One of the core gameplay mechanics is the asynchronous multiplayer. If I reach an obstacle, I can use one of my tools to build a bridge to cross a ravine or drop a rope to rappel down a cliff. These things you leave behind left behind by you will appear in other player’s games to offer them relief  if they don’t share the same tools to build what’s necessary.

Sam using a ladder left by another player in his or her game. Hagen McMenemy | Avant-Youth

This ties into the game’s social system of “likes.” Players can click a dedicated like button, resulting in positive reinforcement and doubling the same appreciation that non-player characters have for Sam and the player by extension.

Mads Mikkelson as Cliff Unger, one of the antagonists. Hagen McMenemy | Avant-Youth

Norman Reedus’s performance as Sam and Mads Mikkelson’s as Cliff Unger are outstanding. Well- acted and voiced, the characters all feel human. Kojima’s camera work rivals that of some film directors, and the attention to detail is staggering.

The relationship with BB, your infantile companion who can sense the BTs (who are made of a substance very similar in appearance and viscosity to oil), the game’s main antagonistic force, was genuine. I ended up caring about BB as if they were a real person.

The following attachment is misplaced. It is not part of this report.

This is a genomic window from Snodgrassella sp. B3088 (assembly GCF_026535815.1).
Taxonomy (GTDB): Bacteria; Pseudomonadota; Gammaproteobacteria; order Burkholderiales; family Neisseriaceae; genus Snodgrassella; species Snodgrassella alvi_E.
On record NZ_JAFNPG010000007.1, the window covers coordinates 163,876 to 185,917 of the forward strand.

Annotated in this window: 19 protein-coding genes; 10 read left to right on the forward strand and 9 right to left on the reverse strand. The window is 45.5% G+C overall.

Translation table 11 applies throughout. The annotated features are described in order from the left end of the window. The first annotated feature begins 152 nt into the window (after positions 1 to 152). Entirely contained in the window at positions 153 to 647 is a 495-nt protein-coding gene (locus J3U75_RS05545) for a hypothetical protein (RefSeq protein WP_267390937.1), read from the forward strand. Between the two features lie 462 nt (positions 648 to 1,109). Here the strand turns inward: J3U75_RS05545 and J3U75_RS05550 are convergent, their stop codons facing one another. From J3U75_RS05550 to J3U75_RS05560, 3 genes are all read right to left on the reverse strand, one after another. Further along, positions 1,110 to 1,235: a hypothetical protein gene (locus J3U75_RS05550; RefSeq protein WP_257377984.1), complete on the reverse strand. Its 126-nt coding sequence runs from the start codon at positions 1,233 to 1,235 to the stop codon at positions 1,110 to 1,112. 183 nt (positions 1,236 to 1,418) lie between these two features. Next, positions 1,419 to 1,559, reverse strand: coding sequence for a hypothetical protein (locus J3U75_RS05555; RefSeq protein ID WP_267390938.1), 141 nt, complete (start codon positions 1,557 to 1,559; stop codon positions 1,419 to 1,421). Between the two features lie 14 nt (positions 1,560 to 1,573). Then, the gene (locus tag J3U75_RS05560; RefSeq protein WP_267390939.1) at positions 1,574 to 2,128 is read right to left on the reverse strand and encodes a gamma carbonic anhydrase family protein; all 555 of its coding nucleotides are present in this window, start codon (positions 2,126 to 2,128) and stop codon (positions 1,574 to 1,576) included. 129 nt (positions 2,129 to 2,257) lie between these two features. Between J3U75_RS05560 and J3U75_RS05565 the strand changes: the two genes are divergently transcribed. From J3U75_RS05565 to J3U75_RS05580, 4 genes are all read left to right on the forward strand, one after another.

BB is short for Bridge Baby.
Hagen McMenemy | Avant-Youth

One of the most poignant moments in the game involves the culmination of Sam and BB’s relationship, which came after the narrative climax and had me reaching for tissues.

Death Stranding is flawed, as all games are. The script can be clunky, and Kojima’s penchant for convoluted character development still remains. However, the genius of Death Stranding is in its use of 20th century existentialist philosophy to capture the essence of the digital age by using gameplay to manifest our collective pathos.

What I took from this game is that though things might seem bleak, none of us are alone in our struggles. We have to take things day by day and work together towards making a better tomorrow. Nothing is truly futile.

All we have is us.

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Hagen McMenemy

Hagen McMenemy

Hagen McMenemy is a graduate of the University of Alabama and veteran of the U.S. Army. During his time in the military, he was a paratrooper that launched himself from various aircraft. He wants to manage the social media accounts of companies that align with his personal interests and values, and would one day like to live in Tokyo, Japan.